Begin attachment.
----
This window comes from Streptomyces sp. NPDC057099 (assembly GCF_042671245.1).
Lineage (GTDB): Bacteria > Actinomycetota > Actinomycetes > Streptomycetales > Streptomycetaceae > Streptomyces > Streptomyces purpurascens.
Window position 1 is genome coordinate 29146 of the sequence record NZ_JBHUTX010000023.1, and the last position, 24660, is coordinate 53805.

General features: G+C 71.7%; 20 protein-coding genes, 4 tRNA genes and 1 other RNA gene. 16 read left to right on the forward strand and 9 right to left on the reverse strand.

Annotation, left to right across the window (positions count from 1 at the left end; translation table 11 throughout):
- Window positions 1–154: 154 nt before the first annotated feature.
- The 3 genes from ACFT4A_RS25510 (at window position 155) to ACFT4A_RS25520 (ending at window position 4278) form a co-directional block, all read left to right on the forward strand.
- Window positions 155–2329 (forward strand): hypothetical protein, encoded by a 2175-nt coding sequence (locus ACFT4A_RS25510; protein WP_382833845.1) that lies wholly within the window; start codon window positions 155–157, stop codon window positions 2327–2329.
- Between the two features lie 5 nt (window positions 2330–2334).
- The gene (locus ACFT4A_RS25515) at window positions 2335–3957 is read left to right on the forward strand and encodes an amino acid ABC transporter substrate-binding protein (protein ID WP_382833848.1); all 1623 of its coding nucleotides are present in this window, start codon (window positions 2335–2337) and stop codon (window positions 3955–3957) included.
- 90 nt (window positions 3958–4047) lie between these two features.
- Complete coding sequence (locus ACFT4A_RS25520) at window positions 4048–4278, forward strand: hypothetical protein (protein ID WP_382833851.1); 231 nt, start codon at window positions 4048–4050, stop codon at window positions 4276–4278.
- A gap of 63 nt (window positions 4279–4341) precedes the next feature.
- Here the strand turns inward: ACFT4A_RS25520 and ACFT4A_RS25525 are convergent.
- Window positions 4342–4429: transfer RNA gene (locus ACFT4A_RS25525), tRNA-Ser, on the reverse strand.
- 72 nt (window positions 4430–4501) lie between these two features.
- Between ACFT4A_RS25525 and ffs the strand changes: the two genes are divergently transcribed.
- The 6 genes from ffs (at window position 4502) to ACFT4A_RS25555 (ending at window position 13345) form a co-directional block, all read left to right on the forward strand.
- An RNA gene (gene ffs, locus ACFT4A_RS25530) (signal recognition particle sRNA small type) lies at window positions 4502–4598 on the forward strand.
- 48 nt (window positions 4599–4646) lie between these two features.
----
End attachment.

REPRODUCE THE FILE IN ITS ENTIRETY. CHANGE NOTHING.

This window comes from Streptomyces sp. NPDC057099 (assembly GCF_042671245.1).
Lineage (GTDB): Bacteria > Actinomycetota > Actinomycetes > Streptomycetales > Streptomycetaceae > Streptomyces > Streptomyces purpurascens.
Window position 1 is genome coordinate 29146 of the sequence record NZ_JBHUTX010000023.1, and the last position, 24660, is coordinate 53805.

General features: G+C 71.7%; 20 protein-coding genes, 4 tRNA genes and 1 other RNA gene. 16 read left to right on the forward strand and 9 right to left on the reverse strand.

Annotation, left to right across the window (positions count from 1 at the left end; translation table 11 throughout):
- Window positions 1–154: 154 nt before the first annotated feature.
- The 3 genes from ACFT4A_RS25510 (at window position 155) to ACFT4A_RS25520 (ending at window position 4278) form a co-directional block, all read left to right on the forward strand.
- Window positions 155–2329 (forward strand): hypothetical protein, encoded by a 2175-nt coding sequence (locus ACFT4A_RS25510; protein WP_382833845.1) that lies wholly within the window; start codon window positions 155–157, stop codon window positions 2327–2329.
- Between the two features lie 5 nt (window positions 2330–2334).
- The gene (locus ACFT4A_RS25515) at window positions 2335–3957 is read left to right on the forward strand and encodes an amino acid ABC transporter substrate-binding protein (protein ID WP_382833848.1); all 1623 of its coding nucleotides are present in this window, start codon (window positions 2335–2337) and stop codon (window positions 3955–3957) included.
- 90 nt (window positions 3958–4047) lie between these two features.
- Complete coding sequence (locus ACFT4A_RS25520) at window positions 4048–4278, forward strand: hypothetical protein (protein ID WP_382833851.1); 231 nt, start codon at window positions 4048–4050, stop codon at window positions 4276–4278.
- A gap of 63 nt (window positions 4279–4341) precedes the next feature.
- Here the strand turns inward: ACFT4A_RS25520 and ACFT4A_RS25525 are convergent.
- Window positions 4342–4429: transfer RNA gene (locus ACFT4A_RS25525), tRNA-Ser, on the reverse strand.
- 72 nt (window positions 4430–4501) lie between these two features.
- Between ACFT4A_RS25525 and ffs the strand changes: the two genes are divergently transcribed.
- The 6 genes from ffs (at window position 4502) to ACFT4A_RS25555 (ending at window position 13345) form a co-directional block, all read left to right on the forward strand.
- An RNA gene (gene ffs, locus ACFT4A_RS25530) (signal recognition particle sRNA small type) lies at window positions 4502–4598 on the forward strand.
- 48 nt (window positions 4599–4646) lie between these two features.